Gartner's survey found that almost half of the 388 CEOs surveyed judged productivity in an operation based on revenues. But Rakino said that revenue metrics fail "to focus management attention squarely on how many units of value are produced per amount of input."
To shift focus requires CEOs and CIOs to think creatively about how to judge the value of new technologies like IoT. Many CIOs in private manufacturing, smart cities and utilities rely on pilot projects using sensors and wireless networks conducted at a small scale to detect problems and evaluate benefits before expanding. With open data projects for smart cities, the benefits are sometimes weighed in improved citizen approval ratings, with little or no revenue potential, analysts said.
"CIOs should be experimenting [with GPTs], that is for sure," Raskino said in an email. "What's really needed is new business-transforming management science ideas. Those include methods of framing, modeling, measuring and changing productivity to take advantage of the pile-up of new high-power technologies. Big, creative thinking may be more valuable than yet more new technology right now. The smartest CIOs of this generation have the opportunity to come up with new methods as powerful as Lean or BPM were in prior decades."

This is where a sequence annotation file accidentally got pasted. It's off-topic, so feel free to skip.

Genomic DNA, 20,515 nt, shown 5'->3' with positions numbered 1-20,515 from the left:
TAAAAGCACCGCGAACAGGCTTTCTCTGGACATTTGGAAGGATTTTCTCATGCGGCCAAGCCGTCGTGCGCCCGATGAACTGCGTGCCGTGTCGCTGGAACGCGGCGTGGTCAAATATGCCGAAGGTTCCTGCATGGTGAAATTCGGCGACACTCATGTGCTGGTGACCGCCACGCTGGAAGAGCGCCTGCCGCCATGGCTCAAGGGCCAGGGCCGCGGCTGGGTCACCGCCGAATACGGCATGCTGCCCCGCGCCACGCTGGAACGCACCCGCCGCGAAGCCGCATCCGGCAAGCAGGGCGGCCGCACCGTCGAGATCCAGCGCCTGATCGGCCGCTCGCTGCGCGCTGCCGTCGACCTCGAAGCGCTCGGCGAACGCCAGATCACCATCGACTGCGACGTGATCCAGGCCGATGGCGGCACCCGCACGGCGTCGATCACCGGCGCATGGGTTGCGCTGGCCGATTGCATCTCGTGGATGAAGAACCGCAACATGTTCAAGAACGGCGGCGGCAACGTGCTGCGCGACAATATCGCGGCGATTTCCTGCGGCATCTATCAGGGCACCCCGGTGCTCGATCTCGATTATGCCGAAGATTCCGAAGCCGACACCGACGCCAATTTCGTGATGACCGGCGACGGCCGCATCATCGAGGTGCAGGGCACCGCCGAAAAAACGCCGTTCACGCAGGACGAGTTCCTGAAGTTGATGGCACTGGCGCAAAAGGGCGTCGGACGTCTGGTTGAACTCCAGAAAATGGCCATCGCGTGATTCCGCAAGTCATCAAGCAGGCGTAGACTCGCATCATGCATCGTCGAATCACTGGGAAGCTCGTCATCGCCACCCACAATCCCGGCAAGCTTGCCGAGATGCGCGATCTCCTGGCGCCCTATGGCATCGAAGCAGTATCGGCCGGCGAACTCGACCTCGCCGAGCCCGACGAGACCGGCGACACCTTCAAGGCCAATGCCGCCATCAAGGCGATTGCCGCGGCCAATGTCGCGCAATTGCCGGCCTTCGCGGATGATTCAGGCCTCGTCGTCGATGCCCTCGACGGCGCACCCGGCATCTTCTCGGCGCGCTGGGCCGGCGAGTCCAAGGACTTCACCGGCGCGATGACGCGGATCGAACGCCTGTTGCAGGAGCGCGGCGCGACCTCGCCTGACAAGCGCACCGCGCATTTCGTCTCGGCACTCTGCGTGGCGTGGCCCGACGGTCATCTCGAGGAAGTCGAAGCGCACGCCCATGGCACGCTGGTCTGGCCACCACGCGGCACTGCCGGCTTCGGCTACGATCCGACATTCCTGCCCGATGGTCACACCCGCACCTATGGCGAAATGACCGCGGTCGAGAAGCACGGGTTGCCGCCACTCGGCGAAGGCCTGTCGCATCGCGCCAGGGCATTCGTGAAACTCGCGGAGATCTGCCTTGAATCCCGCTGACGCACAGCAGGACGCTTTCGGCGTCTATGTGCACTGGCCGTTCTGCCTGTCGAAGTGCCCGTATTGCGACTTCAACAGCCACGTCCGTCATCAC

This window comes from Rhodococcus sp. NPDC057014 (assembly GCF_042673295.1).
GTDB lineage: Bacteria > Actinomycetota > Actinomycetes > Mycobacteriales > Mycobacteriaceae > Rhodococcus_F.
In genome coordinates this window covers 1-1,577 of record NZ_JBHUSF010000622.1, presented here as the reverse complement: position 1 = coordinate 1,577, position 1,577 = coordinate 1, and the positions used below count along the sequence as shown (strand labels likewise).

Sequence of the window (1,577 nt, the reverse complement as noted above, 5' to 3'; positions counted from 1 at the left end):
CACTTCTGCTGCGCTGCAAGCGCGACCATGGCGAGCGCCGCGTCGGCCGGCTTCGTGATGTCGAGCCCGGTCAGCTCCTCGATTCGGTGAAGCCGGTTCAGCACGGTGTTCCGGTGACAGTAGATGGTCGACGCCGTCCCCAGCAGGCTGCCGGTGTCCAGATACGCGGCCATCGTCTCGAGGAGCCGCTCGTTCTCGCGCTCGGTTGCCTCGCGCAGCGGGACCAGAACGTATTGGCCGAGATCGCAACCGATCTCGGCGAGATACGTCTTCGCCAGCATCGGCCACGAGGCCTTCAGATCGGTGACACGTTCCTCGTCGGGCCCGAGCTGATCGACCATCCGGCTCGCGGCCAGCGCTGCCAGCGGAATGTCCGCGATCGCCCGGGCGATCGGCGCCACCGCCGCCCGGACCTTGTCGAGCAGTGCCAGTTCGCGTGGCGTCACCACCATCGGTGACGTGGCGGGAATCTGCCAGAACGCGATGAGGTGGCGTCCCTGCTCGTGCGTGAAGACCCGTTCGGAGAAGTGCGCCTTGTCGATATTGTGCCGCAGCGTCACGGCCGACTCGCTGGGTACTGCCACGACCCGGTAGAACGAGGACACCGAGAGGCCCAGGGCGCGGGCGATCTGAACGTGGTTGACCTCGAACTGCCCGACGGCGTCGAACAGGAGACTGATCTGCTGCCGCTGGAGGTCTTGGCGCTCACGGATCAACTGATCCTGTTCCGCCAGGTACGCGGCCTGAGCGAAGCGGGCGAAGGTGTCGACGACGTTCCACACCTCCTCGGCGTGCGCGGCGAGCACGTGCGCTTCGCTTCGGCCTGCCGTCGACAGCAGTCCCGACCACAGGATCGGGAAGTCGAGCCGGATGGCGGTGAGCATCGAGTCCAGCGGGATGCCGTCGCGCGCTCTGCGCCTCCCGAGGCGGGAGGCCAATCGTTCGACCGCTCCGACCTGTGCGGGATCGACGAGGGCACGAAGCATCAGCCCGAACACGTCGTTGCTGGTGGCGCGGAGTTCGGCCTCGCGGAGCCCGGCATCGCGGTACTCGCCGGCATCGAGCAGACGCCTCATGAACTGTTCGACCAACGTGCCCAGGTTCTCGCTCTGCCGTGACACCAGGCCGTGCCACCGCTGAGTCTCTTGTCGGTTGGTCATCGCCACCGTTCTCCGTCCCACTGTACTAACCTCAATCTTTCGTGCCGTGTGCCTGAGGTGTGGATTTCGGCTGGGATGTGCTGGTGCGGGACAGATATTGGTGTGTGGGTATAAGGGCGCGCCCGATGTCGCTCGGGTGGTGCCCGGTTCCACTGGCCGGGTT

Jack Gold, an analyst for J. Gold Associates, said it isn't a surprise that CEOs don't see high productivity from these new GPTs. "Most companies, including high-level execs, hear about all the new technology coming and expect it to affect their companies," Gold said. "But most also have no idea how" to bring about an impact.
"The vast majority of companies don't really measure return on investment (ROI) and the impact a new technology has given them in competitive advantage," he added. Gold's surveys show that only about 15% to 25% of companies do any kind of measurement of the impact of new technology, including cloud, mobile, IoT, virtual reality and more.
"Much of the impact is seat of the pants guessing," Gold said.
What's needed, Raskino said, is a "new generation of breakthrough, creative CIOs for the second half of the information age — like the Max Hoppers of the first half."
Hopper in 2000 was named by Computerworld as one of the top 25 greatest contributors to the field of information systems. Hopper, who died in 2010, served for part of his career as CIO of the Bank of America.
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